Just a quick thought regarding the use of MRI for inflammatory spinal pain.
MRIs are often thought of as the "gold standard" to aid diagnosis in spinal pain.
MRIs of the spine are being used to exclude the presence of serious pathology such as malignancies. They are used to look for spinal cord or nerve root compression.
I order a lot of MRIs of the spine, probably due to the easy access where I work. I find them useful for some mechanical spinal disease and particularly useful in the assessment of chronic spinal pain which has features suspicious for inflammatory spinal disease (read Take this test: Do you have Ankylosing Spondylitis?).
I share this slide to highlight that MRI interpretation is not black and white. There is a subjective component to it as it's not a perfect test.
"Slide by Robert Lambert, Radiologist, presenting at the 10th International Congress on Spondyloarthritides"
What this means is that a "negative" MRI with the correct settings for inflammatory disease may not necessarily rule out inflammatory spinal pain.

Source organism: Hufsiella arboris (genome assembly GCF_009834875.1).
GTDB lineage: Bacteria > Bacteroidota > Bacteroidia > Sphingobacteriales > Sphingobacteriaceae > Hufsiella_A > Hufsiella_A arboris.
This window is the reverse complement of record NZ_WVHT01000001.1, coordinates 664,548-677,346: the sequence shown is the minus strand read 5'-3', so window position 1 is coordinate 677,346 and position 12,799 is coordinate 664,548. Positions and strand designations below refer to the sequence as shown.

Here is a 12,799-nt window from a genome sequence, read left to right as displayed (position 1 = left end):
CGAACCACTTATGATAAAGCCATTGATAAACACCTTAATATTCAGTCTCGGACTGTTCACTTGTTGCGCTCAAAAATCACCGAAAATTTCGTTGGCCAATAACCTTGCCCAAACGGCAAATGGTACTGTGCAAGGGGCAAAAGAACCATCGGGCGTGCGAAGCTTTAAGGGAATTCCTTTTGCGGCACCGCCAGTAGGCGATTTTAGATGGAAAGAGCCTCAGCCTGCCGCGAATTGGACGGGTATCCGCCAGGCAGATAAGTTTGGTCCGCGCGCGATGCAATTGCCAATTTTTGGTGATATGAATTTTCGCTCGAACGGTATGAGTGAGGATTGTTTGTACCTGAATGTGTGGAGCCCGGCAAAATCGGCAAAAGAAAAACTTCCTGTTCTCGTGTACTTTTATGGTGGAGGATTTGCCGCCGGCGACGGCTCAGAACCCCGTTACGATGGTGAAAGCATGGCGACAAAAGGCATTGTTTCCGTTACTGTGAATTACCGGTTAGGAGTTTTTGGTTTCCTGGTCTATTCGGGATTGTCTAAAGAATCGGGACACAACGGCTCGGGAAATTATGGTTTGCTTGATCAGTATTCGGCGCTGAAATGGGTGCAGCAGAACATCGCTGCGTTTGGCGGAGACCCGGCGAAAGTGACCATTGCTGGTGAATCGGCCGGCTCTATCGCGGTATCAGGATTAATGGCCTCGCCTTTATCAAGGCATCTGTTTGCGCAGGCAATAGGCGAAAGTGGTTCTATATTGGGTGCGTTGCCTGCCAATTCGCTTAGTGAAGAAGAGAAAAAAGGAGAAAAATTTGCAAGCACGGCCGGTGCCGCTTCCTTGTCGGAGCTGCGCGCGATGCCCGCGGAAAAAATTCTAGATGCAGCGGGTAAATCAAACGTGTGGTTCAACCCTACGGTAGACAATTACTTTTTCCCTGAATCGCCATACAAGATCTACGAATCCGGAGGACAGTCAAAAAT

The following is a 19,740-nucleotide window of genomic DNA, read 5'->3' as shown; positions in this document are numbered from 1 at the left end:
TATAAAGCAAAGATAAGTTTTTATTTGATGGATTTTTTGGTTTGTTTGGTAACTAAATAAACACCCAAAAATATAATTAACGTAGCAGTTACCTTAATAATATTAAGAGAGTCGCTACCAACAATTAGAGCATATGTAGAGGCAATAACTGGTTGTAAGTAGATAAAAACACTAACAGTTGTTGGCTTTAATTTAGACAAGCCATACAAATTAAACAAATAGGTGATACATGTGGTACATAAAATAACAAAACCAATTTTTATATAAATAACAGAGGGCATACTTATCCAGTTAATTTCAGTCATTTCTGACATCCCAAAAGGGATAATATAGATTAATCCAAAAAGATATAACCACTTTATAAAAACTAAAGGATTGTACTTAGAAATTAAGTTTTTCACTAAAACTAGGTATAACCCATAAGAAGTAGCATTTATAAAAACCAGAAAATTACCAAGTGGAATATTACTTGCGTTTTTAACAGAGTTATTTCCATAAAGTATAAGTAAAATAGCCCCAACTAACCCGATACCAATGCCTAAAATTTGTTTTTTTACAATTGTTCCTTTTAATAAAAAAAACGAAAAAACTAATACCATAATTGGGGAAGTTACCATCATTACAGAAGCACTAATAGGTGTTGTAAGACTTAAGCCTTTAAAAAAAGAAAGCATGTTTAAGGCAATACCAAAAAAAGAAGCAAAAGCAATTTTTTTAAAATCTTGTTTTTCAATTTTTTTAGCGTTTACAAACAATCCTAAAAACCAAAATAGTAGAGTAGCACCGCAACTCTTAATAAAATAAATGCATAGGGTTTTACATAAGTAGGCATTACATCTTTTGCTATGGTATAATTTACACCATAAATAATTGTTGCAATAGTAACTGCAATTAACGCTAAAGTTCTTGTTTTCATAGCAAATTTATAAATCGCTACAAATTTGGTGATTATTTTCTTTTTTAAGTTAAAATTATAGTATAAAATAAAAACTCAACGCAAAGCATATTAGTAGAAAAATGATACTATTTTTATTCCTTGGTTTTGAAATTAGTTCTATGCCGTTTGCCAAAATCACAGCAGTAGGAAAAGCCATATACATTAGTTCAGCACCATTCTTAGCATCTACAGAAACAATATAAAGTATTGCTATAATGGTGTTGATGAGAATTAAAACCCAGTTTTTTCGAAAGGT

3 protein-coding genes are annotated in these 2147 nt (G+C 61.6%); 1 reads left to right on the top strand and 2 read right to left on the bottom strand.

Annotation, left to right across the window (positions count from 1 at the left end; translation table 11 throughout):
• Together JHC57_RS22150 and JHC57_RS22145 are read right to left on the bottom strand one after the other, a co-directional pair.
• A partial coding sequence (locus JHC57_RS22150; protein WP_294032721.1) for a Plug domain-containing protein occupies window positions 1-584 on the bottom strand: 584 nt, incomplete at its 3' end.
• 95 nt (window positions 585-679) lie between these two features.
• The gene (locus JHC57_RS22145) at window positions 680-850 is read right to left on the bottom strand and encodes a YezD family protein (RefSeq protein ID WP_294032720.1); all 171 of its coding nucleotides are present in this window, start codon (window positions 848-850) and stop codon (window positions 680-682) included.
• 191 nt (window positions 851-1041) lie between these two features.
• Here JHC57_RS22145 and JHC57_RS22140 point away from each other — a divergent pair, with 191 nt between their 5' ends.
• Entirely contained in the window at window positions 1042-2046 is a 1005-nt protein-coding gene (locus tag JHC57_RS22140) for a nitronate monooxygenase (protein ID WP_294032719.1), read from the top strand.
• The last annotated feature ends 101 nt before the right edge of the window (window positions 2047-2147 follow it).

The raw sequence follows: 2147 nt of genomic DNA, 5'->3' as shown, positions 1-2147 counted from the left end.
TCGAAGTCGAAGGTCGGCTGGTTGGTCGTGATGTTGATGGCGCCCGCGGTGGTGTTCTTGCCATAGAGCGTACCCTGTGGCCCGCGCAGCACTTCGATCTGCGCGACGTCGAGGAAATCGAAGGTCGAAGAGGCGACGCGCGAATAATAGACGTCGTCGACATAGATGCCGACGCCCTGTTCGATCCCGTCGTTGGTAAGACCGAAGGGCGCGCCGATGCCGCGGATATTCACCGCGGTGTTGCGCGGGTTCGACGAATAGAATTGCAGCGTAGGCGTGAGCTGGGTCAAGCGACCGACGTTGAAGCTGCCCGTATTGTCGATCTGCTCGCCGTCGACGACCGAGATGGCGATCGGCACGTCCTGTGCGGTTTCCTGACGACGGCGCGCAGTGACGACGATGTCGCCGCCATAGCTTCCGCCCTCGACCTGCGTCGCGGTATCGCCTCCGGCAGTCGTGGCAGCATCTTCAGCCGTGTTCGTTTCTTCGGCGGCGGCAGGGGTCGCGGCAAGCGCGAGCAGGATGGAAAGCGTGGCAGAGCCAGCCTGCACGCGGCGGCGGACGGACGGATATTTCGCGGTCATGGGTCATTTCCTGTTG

In addition, a "positive" MRI depending on the degree of certainty or the precision of the reporting may not actually be definitive for the diagnosis.
Factors which may influence what is reported on the MRI include the actual stage of the disease (i.e. very early vs later disease) and the experience of the reporting radiologist in looking at these sort of MRIs in these patient groups.
Your rheumatologist is a detective and an expert diagnostician. This involves collecting the clues from a good history, followed by an examination, and then reconciling this with the "objective" findings on investigations such as the MRI.
We rheumatologists do not practice an exact science all the time, and with spondyloarthritis, experience and intuition, with educated guesswork plays a part.